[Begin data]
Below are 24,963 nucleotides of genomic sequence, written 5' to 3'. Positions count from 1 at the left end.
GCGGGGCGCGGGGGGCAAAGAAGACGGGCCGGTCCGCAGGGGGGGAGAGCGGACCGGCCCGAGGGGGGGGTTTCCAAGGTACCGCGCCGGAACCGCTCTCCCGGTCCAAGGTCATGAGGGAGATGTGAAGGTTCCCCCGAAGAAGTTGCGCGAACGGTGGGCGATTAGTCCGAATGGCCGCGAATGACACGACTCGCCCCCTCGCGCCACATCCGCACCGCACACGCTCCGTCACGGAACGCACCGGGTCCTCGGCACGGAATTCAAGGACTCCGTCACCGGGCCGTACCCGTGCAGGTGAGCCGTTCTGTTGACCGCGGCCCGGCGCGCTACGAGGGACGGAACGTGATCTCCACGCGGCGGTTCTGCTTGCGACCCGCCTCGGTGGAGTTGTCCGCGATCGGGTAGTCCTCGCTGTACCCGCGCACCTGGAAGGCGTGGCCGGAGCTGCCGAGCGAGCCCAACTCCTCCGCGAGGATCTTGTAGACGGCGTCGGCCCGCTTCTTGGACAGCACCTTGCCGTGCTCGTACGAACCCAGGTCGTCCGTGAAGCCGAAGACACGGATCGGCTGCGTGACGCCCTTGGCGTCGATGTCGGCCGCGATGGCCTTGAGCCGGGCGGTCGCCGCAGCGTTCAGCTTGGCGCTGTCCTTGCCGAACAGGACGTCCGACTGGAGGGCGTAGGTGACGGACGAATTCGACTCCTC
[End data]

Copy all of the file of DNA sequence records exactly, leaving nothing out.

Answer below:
Below are 24,963 nucleotides of genomic sequence, written 5' to 3'. Positions count from 1 at the left end.
GCGGGGCGCGGGGGGCAAAGAAGACGGGCCGGTCCGCAGGGGGGGAGAGCGGACCGGCCCGAGGGGGGGGTTTCCAAGGTACCGCGCCGGAACCGCTCTCCCGGTCCAAGGTCATGAGGGAGATGTGAAGGTTCCCCCGAAGAAGTTGCGCGAACGGTGGGCGATTAGTCCGAATGGCCGCGAATGACACGACTCGCCCCCTCGCGCCACATCCGCACCGCACACGCTCCGTCACGGAACGCACCGGGTCCTCGGCACGGAATTCAAGGACTCCGTCACCGGGCCGTACCCGTGCAGGTGAGCCGTTCTGTTGACCGCGGCCCGGCGCGCTACGAGGGACGGAACGTGATCTCCACGCGGCGGTTCTGCTTGCGACCCGCCTCGGTGGAGTTGTCCGCGATCGGGTAGTCCTCGCTGTACCCGCGCACCTGGAAGGCGTGGCCGGAGCTGCCGAGCGAGCCCAACTCCTCCGCGAGGATCTTGTAGACGGCGTCGGCCCGCTTCTTGGACAGCACCTTGCCGTGCTCGTACGAACCCAGGTCGTCCGTGAAGCCGAAGACACGGATCGGCTGCGTGACGCCCTTGGCGTCGATGTCGGCCGCGATGGCCTTGAGCCGGGCGGTCGCCGCAGCGTTCAGCTTGGCGCTGTCCTTGCCGAACAGGACGTCCGACTGGAGGGCGTAGGTGACGGACGAATTCGACTCCTC